A federal court earlier this month dismissed a lawsuit against the Japanese company Sompo Holdings surrounding Vincent van Gogh’s Sunflowers (1888), which the heirs of a German Jewish banker said had been looted by the Nazis.

The company bought the work from Christie’s London in 1987 for $39.9 million, a record at the time. The heirs of its previous owner, Paul von Mendelssohn-Bartholdy had sought to get it back, claiming that it had been stolen during World War II.

According to the Art Newspaper, Mendelssohn-Bartholdy’s heirs claimed that Sompo Holdings ignored the work’s potential provenance issues. A judge in Illinois, however, dismissed the case due to lack of jurisdiction over the Tokyo-based holdings company. 

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The lawsuit was filed in Illinois in part because Sompo has business dealings in the state and because the picture had been part of the 2001 exhibition “Van Gogh and Gauguin: The Studio of the South” at the Art Institute of Chicago. During negotiations with Sompo’s museum in Tokyo, a museum official allegedly told the Art Institute that there was concern over the work’s provenance, and that that while they believed Sunflowers nothing to do with Nazi-looted art, they were “not 100% sure.”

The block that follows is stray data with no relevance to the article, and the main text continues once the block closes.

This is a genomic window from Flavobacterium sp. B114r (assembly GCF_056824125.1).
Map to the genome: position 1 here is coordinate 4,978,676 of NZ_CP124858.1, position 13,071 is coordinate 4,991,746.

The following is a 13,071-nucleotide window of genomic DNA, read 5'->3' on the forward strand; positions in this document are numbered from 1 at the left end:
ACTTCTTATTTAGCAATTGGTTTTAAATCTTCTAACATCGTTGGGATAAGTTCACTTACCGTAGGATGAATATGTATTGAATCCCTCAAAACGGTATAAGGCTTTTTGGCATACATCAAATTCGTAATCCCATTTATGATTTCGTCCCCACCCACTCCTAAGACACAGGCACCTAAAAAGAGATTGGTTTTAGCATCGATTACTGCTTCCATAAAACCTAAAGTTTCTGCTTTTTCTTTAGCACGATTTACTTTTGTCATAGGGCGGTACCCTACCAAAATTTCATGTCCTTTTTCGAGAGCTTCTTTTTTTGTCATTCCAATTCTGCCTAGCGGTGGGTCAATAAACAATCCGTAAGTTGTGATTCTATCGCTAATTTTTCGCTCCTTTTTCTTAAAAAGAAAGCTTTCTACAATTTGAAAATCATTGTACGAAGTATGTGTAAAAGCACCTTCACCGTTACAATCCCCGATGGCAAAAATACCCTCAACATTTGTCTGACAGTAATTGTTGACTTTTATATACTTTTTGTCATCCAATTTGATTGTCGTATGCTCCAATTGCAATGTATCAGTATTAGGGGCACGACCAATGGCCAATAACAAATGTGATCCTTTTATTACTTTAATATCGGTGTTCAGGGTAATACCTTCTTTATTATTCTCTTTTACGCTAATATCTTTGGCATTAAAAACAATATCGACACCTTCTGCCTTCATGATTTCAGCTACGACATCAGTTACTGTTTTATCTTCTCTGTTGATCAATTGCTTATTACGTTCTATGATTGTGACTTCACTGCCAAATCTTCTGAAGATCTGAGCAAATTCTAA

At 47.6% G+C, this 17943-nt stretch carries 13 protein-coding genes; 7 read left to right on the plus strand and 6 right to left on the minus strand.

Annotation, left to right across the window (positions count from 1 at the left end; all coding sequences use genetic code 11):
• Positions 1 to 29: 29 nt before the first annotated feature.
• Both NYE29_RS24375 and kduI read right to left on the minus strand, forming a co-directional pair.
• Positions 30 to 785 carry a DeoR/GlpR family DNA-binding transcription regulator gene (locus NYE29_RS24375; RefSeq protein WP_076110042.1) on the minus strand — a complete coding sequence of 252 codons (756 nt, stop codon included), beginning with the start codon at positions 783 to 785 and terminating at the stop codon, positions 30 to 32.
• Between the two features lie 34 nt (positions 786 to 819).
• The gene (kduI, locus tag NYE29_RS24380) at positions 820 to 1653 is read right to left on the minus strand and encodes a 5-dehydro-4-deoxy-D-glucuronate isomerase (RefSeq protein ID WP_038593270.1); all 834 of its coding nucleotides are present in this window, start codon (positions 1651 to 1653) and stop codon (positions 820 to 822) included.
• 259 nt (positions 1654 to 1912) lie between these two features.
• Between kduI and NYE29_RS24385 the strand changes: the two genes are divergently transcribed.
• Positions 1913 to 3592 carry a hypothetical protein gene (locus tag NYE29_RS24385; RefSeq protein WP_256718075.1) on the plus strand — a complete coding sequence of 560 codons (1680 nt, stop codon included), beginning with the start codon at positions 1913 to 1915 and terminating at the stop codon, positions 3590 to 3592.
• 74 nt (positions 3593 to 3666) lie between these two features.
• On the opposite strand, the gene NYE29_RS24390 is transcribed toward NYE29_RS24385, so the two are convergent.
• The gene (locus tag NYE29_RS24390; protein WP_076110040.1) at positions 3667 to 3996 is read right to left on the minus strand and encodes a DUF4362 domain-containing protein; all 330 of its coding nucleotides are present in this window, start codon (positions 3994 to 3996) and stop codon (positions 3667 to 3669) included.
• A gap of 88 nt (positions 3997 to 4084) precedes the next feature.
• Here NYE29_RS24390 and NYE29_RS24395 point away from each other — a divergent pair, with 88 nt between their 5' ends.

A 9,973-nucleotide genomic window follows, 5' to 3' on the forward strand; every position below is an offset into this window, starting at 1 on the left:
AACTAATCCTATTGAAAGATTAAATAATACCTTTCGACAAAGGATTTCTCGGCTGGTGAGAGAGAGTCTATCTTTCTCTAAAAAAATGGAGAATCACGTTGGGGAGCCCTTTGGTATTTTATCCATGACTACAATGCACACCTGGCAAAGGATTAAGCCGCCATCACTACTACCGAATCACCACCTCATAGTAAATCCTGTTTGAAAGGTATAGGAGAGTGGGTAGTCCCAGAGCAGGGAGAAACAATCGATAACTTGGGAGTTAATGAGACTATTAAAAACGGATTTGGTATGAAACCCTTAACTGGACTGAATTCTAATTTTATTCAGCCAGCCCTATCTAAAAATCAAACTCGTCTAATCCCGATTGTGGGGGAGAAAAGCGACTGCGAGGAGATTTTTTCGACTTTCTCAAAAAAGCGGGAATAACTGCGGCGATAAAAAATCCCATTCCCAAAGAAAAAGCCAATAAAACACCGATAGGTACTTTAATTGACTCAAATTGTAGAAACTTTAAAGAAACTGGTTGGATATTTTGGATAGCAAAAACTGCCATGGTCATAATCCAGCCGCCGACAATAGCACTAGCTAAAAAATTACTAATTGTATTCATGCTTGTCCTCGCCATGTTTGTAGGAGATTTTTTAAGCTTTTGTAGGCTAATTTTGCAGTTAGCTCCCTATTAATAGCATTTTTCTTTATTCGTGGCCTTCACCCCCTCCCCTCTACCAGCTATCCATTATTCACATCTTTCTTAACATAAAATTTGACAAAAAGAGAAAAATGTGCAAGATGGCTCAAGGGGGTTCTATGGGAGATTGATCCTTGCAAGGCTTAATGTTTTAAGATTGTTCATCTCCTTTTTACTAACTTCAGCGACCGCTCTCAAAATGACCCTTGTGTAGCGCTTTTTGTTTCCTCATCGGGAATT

According to the complaint, filed in December 2022, the heirs claim that Mendelssohn-Bartholdy “never intended to transfer any of his paintings and that he was forced to transfer them only because of threats and economic pressures by the Nazi government.”

Mendelssohn-Bartholdy sold the painting in 1934, and died of natural causes the year afterward. He lost both his job and his bank under Hitler’s rule, and the lack of contemporaneous sales records makes it unclear if Mendelssohn-Bartholdy was forced to sell the work for less than it was worth.

The plaintiffs, Julius H. Schoeps, Britt-Marie Enhoerning, and Florence von Kesselstatt, who filed the lawsuit on behalf of more than 30 additional beneficiaries, sought to reclaim the $250 million painting along with $750 million in punitive damages.

Sunflowers is part of a group of three such paintings Van Gogh made in 1888 and 1889. The other two are in the Van Gogh Museum in Amsterdam and London’s National Gallery.